The 108th Tour de France in history came to an end on Sunday, on the Champs Elysées in Paris. While Wout Van Aert won the final stage, and Tadej Pogacar was crowned for the second time in a row, Groupama-FDJ ended the race without being able to meet the goals they set for themselves in Brest. Also quite unlucky over the three weeks of racing, Marc Madiot’s men still bravely fought until the very end.
“The Tour is the most important race of the season, we are aware of that. So not being able to get what we wanted is obviously disappointing. We are far from the ambitions we had at the start”. As the Grande Boucle ended on Sunday, Thierry Bricaud had some realistic words about the team’s record on the race, on a purely statistical side. “We especially came to get stage victories,” continued Thierry. “We knew we were physically ready, the guys worked hard beforehand and we got here with confidence”. Unfortunately, the first part of the Tour, until the first rest day, did not really go as expected for Groupama-FDJ. “A lot of things can explain our record, but the crashes of the first days obviously had terrible consequences,” he explained. “You need to remember that we lost Kono on day one. Arnaud also struggled a few days after his crash, and that obviously had an impact in the stage to Tignes as well. Jacopo crashed as well… We’re one of these teams who suffered from these crashes, but that’s also how the Tour is… You need to get through the crashes”.
“We bounced back, together,” Valentin Madouas
Down to five riders after nine days of racing, the Groupama-FDJ cycling team also lost Miles Scotson on stage 11, the Ventoux’ one. That’s also where David Gaudu lost all hope of a very good overall standing. A completely different second part of the Tour then began. “I want to remember the team’s spirit, the four guys left’s spirit”, said Thierry. “If you look closely, we were protagonists or inside the breakaways on almost every stage after the Ventoux. Until the end, they fought for this stage win and committed every single day. Even down to four guys, we were among the most active teams because there was a real motivation. We will keep this in mind. They did not give up, they remained focused on what they had to do, they remained motivated, and there always was a good atmosphere. Everyone was ready to lend a hand to his mate in order to get a result. When you see that we had three out of four riders in the break towards Andorra, and that we tried to do something on the Tourmalet in the last mountain stage, it says enough about the guys’ spirit”.
Despite many attempts, it did not pay off for David Gaudu. Neither for Stefan Küng, second and fourth on the two Tour’s time trials. “It’s a rather mixed record”, confessed Valentin Madouas. “The goal was to take a stage victory and we did not manage to do so. So we cannot be really satisfied. Nevertheless, after our disappointments, we bounced back, together. Personally, my second part of the Tour was alright, I felt quite good again. I was pretty satisfied; I also made more breakaways than last year. It’s a positive thing. I would obviously have liked to achieve a better performance on a stage (12th in Quillan, editor’s note), but it’s the Tour de France… Anyway, the atmosphere was great at the end of the Tour, and we worked really well together to get the best possible result. It didn’t work out, but we’ll be back”. Three times in the top-10 in the last week of racing, David Gaudu also grabbed eleventh place in the general classification. “It doesn’t mean much,” he argued on Sunday. “This is not what we came for. Still, there were some great things about this Tour de France. I’ll try to remember that I had a good first week, and a good last week. We tried to stay in the game, even down to four, in the second half, and we did our best to get a stage victory. Unfortunately we didn’t succeed, but it’s also how sport is”.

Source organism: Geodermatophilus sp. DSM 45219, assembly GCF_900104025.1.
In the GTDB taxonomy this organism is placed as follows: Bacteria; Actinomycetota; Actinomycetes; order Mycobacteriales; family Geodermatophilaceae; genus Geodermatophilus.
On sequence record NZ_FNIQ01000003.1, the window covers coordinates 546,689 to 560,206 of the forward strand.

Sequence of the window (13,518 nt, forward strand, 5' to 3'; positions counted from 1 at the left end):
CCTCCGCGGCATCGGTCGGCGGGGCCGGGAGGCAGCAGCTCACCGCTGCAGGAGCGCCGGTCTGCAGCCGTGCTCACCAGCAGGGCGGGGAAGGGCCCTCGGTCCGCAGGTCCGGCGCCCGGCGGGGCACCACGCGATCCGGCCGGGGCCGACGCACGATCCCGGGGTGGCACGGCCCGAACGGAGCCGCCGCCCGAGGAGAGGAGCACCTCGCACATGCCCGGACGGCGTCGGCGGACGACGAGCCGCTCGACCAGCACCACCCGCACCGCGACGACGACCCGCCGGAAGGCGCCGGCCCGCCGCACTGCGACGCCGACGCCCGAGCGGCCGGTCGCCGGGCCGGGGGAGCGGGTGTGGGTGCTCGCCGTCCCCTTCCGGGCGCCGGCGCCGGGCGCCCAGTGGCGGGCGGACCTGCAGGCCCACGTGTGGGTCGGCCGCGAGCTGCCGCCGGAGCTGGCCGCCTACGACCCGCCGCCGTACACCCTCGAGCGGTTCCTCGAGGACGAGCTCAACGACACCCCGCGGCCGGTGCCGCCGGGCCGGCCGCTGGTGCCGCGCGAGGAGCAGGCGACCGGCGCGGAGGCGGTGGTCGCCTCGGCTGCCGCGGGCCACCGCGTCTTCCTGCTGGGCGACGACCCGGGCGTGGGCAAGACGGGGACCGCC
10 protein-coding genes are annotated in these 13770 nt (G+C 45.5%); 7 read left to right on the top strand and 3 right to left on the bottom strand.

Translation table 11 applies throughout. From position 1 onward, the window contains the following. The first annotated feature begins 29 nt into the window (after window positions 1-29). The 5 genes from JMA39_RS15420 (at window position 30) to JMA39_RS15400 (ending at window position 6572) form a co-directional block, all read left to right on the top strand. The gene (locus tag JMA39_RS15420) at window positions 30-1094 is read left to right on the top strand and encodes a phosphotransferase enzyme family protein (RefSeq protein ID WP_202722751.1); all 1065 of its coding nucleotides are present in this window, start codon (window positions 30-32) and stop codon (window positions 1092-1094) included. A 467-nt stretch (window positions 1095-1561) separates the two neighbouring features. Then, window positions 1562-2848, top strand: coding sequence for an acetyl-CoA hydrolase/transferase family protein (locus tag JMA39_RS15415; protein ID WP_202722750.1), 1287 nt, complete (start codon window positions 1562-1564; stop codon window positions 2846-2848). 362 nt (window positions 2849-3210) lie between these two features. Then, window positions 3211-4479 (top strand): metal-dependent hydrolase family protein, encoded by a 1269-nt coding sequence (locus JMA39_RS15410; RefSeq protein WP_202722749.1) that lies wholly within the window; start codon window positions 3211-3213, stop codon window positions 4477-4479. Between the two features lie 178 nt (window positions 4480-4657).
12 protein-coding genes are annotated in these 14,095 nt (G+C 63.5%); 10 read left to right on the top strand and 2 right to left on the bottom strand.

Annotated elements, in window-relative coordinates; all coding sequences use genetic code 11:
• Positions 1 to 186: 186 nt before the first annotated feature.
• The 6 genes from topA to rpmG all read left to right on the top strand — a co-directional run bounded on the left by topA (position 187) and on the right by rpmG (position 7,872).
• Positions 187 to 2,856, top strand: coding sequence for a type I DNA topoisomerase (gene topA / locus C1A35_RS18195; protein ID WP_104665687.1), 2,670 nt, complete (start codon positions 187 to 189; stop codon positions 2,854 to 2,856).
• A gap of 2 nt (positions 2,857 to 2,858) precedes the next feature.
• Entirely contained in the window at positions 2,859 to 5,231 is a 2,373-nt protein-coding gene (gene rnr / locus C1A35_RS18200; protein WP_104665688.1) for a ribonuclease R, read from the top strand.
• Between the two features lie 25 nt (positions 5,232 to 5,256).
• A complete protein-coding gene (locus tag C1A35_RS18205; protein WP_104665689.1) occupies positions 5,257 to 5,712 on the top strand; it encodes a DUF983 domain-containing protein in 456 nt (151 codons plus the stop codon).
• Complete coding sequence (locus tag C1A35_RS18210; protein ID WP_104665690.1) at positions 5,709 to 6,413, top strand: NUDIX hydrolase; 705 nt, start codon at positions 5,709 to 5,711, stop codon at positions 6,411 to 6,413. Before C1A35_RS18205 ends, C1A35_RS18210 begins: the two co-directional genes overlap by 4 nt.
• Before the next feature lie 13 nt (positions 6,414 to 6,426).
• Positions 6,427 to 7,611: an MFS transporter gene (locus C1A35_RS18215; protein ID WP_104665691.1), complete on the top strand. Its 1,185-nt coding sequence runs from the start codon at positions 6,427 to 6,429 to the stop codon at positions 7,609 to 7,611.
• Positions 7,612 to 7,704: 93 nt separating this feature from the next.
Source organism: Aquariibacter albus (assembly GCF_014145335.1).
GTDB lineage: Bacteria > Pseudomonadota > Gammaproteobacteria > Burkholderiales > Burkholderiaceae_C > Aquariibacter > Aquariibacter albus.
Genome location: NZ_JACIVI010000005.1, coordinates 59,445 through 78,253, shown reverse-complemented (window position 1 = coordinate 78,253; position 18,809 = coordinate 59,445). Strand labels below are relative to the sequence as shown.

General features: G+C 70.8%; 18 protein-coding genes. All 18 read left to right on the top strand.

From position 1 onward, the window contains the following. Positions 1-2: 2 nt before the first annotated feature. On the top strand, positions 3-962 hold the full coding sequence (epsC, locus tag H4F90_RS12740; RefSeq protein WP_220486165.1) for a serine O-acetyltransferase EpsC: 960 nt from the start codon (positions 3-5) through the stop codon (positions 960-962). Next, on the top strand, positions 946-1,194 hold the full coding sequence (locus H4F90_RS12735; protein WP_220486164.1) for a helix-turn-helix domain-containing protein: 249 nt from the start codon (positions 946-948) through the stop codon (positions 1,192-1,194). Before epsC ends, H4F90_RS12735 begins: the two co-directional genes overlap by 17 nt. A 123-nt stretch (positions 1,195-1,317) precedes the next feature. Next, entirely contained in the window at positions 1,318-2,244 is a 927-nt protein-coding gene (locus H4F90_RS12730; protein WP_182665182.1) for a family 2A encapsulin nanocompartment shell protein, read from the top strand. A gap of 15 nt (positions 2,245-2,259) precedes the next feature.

“Happy to get to the Champs Elysées”, Bruno Armirail
For his first experience as a leader on the Tour, David Gaudu just finished outside the top 10 as the Ventoux’ stage all alone proved fatal. “It’s a shame, of course, because he could have been in the battle for three weeks,” added Thierry. “He had the legs for it. If we forget this stage, he was with the best every day, or not far away. However, the Ventoux stage also freed him up a bit and gave him some space to go for a stage win, which he probably wouldn’t have had if he stayed with the GC contenders. It’s a pity and frustrating for him, as he’s been on a great momentum since last year’s Vuelta. That being said, it is part of his learning process and it will be useful for the future”. Bruno Armirail has also gained quite some experience in his very first Tour de France. “I learned a lot,” he said. “I have had great experiences, especially in the Pyrenees. In terms of performance, I would have liked to be more useful and better meet the expectations of the team. But I did it with the means I had… Considering the condition I was in on the first rest day, I don’t think many people would have expected to see me on the Champs Elysees. I didn’t want to give up, but it was also hard for me to picture myself there. Therefore, I’m happy to get to the Champs Elysées and complete this first Tour de France”.
While Stefan Küng and David Gaudu will be flying to Tokyo for the Olympic Games in the next few hours, with clear ambitions, Thierry Bricaud concluded: “We know that, even if we do good things at the end of the season, some will only remember the month July, which was not great. But we don’t think about that. We fought every day and tried to go for the best possible results. It is all only part of the ‘’distorting mirror’’ that is the Tour”.